Hannah Murray is at a crossroads. This month, her latest film, “Charlie Says,” was released after premiering Stateside at the Tribeca Film Festival in April. And after seven years, her tenure on “Game of Thrones” is officially over with the show’s upcoming Sunday finale.
“It feels like a really interesting time for me right now,” says Murray, soft-spoken and considered, while in town for the festival. Throughout her career — Murray also starred on “Skins” for several years — the actress shied away from establishing a public persona; she wanted to focus on talking about her work. Now on the precipice of moving into the next phase of her career, she’s ready to offer up more of herself. “I want to have more of a voice, and I don’t want to just play a character in someone else’s story — I want to tell my own stories,” she says.
But for her most recent film, she’s telling the story of Charles Manson follower Leslie Van Houten. “Charlie Says” follows Van Houten, Patricia Krenwinkel and Susan Atkins from their jail cells in the aftermath of the Manson murders. Murray was interested in exploring the infamous crime from the female perspective, and views it as an interesting exercise in empathy.
“It stretched my limits of what I thought I could emphasize with,” she says. “It’s very easy to judge people and it’s very easy to write people off, and I think you can try and understand why someone did something without excusing the behavior.”
For Murray, the chance to work on such a female-driven project was also a huge draw. The film was directed by Mary Harron and written by Guinevere Turner, a pair perhaps best known for directing and writing the 2000 crime drama “American Psycho.” “A lot of people don’t know that film was directed by a woman,” Murray says. “I don’t think she’s celebrated as much as she should be for that.”
Despite playing someone who’s still alive, no one in the cast had any contact with anyone depicted in the film.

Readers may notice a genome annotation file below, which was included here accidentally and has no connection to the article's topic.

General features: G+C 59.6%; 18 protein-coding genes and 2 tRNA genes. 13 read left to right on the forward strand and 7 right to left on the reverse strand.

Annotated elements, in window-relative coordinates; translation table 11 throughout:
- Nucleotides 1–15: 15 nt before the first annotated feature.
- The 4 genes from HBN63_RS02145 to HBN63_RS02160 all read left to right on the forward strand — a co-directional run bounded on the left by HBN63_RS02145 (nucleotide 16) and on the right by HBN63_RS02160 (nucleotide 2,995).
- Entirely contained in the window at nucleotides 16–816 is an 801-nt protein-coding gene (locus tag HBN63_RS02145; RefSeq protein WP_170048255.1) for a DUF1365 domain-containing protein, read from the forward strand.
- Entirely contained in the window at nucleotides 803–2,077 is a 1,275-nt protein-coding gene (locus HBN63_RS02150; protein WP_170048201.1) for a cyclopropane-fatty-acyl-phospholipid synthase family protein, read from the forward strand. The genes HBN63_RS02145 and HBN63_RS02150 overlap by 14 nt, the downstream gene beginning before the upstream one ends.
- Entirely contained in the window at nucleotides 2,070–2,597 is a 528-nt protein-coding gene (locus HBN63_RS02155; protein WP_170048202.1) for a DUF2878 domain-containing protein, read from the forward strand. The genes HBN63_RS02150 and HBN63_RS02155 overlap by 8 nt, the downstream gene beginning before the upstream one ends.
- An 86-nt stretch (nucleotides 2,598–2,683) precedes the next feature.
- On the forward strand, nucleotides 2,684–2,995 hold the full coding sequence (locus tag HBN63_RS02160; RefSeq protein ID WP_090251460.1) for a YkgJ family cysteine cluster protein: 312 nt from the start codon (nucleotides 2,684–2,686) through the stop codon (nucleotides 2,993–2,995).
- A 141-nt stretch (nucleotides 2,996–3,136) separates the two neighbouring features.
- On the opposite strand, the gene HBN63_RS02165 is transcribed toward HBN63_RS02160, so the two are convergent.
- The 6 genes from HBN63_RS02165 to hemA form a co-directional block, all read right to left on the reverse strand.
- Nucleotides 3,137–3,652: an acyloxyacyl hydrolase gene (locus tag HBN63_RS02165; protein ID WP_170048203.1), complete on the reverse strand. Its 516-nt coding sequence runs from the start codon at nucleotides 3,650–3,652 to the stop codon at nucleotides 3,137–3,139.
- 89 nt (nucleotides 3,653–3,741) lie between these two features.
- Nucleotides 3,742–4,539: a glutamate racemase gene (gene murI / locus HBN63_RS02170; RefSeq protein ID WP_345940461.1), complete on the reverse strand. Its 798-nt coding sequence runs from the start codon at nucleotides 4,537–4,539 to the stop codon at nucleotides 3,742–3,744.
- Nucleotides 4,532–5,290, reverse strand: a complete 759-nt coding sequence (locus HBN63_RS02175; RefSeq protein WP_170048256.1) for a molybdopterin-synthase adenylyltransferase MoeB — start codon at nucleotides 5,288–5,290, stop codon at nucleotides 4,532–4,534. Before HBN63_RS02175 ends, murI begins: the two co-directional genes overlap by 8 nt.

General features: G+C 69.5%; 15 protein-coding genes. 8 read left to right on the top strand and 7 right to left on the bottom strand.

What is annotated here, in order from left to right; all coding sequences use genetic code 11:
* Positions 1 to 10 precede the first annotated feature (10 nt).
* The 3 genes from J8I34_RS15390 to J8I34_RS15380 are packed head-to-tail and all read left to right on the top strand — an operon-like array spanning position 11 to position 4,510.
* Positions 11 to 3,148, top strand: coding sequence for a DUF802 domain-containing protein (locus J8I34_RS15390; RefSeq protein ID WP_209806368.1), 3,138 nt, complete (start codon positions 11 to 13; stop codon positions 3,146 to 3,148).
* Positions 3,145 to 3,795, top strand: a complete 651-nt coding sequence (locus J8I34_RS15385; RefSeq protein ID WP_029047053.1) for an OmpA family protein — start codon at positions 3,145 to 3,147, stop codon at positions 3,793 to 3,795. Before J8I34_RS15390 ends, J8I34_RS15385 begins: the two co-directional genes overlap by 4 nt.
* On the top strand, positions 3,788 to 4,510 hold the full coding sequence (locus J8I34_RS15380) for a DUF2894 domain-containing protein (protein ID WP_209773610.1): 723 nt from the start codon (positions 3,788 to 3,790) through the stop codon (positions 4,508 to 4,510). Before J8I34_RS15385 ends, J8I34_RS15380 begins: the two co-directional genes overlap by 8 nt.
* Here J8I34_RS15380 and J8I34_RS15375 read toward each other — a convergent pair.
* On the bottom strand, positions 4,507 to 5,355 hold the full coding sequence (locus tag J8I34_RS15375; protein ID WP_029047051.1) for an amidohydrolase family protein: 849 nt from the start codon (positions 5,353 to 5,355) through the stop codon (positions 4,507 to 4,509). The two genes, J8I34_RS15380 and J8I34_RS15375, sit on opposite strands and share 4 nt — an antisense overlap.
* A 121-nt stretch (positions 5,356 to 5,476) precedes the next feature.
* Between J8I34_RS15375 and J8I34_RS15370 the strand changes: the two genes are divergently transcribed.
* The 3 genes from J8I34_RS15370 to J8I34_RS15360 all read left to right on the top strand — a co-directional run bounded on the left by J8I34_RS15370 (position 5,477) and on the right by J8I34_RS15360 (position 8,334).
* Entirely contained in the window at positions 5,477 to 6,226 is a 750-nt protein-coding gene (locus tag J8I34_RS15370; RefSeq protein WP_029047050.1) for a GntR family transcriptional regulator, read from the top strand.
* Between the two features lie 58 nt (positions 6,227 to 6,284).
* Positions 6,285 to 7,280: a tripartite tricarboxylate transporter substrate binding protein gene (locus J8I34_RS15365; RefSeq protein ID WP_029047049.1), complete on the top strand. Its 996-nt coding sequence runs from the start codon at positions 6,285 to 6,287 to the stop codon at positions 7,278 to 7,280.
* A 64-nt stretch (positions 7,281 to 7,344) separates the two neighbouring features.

“We had to make it very clear that we’d had no contact with them because if you are up for parole and a parole board sees you’ve spoken about your crimes publicly, it’s seen as self-aggrandizing and it would damage your chances of parole,” says Murray, who also portrayed a real person in the film “Detroit.” Van Houten is up for parole this year after four decades in prison.
The film arrives just before Quentin Tarantino’s “Once Upon a Time In Hollywood” summer blockbuster, also set around the time of the Manson murders. Asked why she thinks audiences continue to be fascinated with the gruesome cult, Murray pivots to human psychology.
“I think human beings will always be interested in horrific acts of random violence. And what happened to the victims of these murders, it’s the stuff of horror films and it’s the stuff of nightmares,” says Murray. “I think that people who very much cross the limits of what is acceptable of a human being are unfortunately fascinating, because you have to ask why someone would do that, and what makes someone capable of doing that.”
With her latest projects out and without the commitment of “GoT” filming, Murray is eyeing a summer of open possibility.
“It feels like an end of a chapter of my life professionally. And then I’m turning 30 this summer, so that feels like a real start of a new chapter,” she says. “I just really want to shake things up right now and I feel like the sky is the limit.”
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